The intelligence community’s chronic blunders bring to mind Casey Stengel’s exasperation with the New York Mets: “Can’t anybody here play this game?”
Sunday, on the CBS News program “60 Minutes,” President Obama confessed that the director of national intelligence, James R. Clapper Jr., had been blindsided by the rapid rise of the Islamic State (IS) in Syria and Iraq. The director had also wrongly assessed the ability and willingness of the Iraqi army to fight Sunni extremists.
These twin errors were inexcusable.
In power vacuums, extremists rise. In Afghanistan, the Taliban and al Qaeda climbed to power in the vacuum left by the departure of the Soviet Red Army. In Libya, multiple extremist militias plunged the nation into chaos following the the U.S.-orchestrated overthrow of Muammar Gaddafi. The extremist murder of Ambassador J. Christopher Stevens predictably ensued.
The decrepitude of the Iraqi army in fighting Sunnis should also have been known. Massive corruption and sectarian enmities were notorious. Sunni and Shiite militias refuse to fight under an Iraqi army banner. As reported in The New York Times, a brigadier general for the Defense Ministry in Baghdad voiced complete bafflement (“I don’t know”) at how to address these daunting problems.
Mr. Obama’s bombing war against IS have swelled its ranks in a war IS conceives as against Western infidels and their Muslim cronies.
Why didn’t the intelligence community warn Mr. Obama against serving as an unwitting recruit tool for IS?
Mr. Obama’s war has turned the Nusra Front — an al Qaeda affiliate — against the United States and away from fighting our arch-enemies Hezbollah and Syrian President Bashar al-Assad. In a videotaped speech, Nusra Front leader Abu Muhammad al-Jolani warned: “People of America, Muslims will not stand watching their children bombed and killed and you staying safe in your homes.”
Where was the intelligence community to warn against this Nusra Front development?
These adversities might have been justified if a bombing campaign in Syria and Iraq could destroy IS. But military experts all agree that bombing cannot succeed, even if coupled with the ground forces of the Kurds and Iraqi army. Nations in the area with strong armies, like Egypt, Turkey and Jordan, will not supply combat troops. Thus, Gen. Martin Dempsey, chairman of the Joint Chiefs of Staff, testified before Congress, “We need 12,000 to 15,000 [ground troops] to reclaim lost territory.”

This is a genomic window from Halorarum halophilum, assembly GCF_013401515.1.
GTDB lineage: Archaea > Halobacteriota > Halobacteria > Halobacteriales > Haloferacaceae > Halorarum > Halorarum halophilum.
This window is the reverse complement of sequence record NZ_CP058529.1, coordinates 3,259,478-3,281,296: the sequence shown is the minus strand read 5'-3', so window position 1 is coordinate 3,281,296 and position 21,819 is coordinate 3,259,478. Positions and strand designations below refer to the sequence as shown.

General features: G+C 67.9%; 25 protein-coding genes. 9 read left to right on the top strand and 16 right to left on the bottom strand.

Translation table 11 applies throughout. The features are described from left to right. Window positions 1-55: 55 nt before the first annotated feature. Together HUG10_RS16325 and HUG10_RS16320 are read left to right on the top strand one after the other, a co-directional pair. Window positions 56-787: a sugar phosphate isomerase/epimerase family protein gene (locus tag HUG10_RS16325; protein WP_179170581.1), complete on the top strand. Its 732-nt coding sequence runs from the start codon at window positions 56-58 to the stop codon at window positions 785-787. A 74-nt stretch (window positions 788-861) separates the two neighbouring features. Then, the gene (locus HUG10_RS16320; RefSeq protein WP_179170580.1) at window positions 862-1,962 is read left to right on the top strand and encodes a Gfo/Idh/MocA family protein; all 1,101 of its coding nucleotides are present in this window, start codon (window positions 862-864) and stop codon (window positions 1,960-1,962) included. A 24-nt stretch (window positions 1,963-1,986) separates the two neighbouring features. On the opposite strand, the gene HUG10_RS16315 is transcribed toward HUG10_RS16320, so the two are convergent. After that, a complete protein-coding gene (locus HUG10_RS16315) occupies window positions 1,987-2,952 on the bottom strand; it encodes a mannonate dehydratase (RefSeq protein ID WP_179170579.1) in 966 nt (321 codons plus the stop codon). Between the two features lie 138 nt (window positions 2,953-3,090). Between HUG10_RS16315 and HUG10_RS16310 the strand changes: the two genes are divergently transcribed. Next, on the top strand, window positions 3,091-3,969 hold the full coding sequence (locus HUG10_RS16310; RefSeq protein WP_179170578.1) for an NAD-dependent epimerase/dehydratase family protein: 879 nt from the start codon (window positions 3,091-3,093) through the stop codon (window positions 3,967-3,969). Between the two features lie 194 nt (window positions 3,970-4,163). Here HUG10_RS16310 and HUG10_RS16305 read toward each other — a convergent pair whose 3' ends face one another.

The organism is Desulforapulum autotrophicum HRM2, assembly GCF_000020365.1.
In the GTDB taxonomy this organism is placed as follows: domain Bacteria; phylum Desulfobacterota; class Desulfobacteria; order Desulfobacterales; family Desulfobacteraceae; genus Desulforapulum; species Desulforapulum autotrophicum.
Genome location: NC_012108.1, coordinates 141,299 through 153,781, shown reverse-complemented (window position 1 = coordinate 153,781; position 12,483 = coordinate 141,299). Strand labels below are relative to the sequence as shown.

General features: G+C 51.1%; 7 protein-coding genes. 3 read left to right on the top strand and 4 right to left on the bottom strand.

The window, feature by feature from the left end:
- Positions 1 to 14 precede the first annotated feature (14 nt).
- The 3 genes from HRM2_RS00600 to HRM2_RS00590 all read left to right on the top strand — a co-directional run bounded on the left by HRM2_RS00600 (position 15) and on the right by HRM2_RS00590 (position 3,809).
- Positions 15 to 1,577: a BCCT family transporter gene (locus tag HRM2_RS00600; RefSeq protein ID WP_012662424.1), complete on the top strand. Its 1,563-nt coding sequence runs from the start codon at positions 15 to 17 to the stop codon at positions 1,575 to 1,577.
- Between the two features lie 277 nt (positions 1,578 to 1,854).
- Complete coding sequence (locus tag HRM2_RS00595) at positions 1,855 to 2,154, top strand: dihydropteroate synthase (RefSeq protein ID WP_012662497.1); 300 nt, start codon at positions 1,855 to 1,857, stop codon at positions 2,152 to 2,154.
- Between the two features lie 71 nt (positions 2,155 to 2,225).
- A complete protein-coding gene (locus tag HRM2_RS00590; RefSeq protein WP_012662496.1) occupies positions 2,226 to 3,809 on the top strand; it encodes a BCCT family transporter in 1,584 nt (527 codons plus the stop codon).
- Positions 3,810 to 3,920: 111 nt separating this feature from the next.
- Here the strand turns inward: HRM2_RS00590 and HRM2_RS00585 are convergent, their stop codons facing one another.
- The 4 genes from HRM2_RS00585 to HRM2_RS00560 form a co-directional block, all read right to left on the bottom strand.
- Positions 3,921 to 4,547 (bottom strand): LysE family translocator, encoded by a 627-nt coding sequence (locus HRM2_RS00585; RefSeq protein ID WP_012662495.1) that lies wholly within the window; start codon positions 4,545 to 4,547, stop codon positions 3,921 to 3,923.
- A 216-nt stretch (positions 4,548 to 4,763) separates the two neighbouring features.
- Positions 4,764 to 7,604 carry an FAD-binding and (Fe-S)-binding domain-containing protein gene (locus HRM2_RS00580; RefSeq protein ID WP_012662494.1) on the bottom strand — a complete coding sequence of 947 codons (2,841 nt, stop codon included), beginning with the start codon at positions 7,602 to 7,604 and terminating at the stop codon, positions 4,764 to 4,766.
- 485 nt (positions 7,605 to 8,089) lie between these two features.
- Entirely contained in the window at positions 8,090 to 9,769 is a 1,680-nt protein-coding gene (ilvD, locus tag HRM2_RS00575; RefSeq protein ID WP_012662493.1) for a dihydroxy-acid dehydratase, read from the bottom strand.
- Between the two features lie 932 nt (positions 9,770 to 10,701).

The intelligence community comprises 17 discrete intelligence organizations with a collective budget exceeding $80 billion and tens of thousands of employees. But the return on the investment seems less than suboptimal.
Staggering sums and massive manpower was devoted to clandestine collection and analysis of the Soviet Union. Yet the intelligence community was wrong about Mikhail Gorbachev, wrong about the fall of the Berlin Wall and wrong about the disintegration of the Soviet Union and the Communist Party.
Where was the intelligence community to warn against the follies undertaken at such extravagant cost? Even an assembly of geniuses could not transform tribal, sectarian, misogynist and pre-Magna Carta political cultures into stable nation-states.
Intelligence community stumbles are not just of recent vintage. The 1961 Bay of Pigs debacle, for example, was born of the CIA’s grossly flawed assessment of Fidel Castro.
Sen. Daniel Patrick Moynihan, New York Democrat and former vice chairman of the Senate Intelligence Committee, twice introduced legislation to abolish the CIA.
That goes too far.
But if there is no accountability for intelligence community incompetence, huge mistakes will continue at huge cost to the nation.
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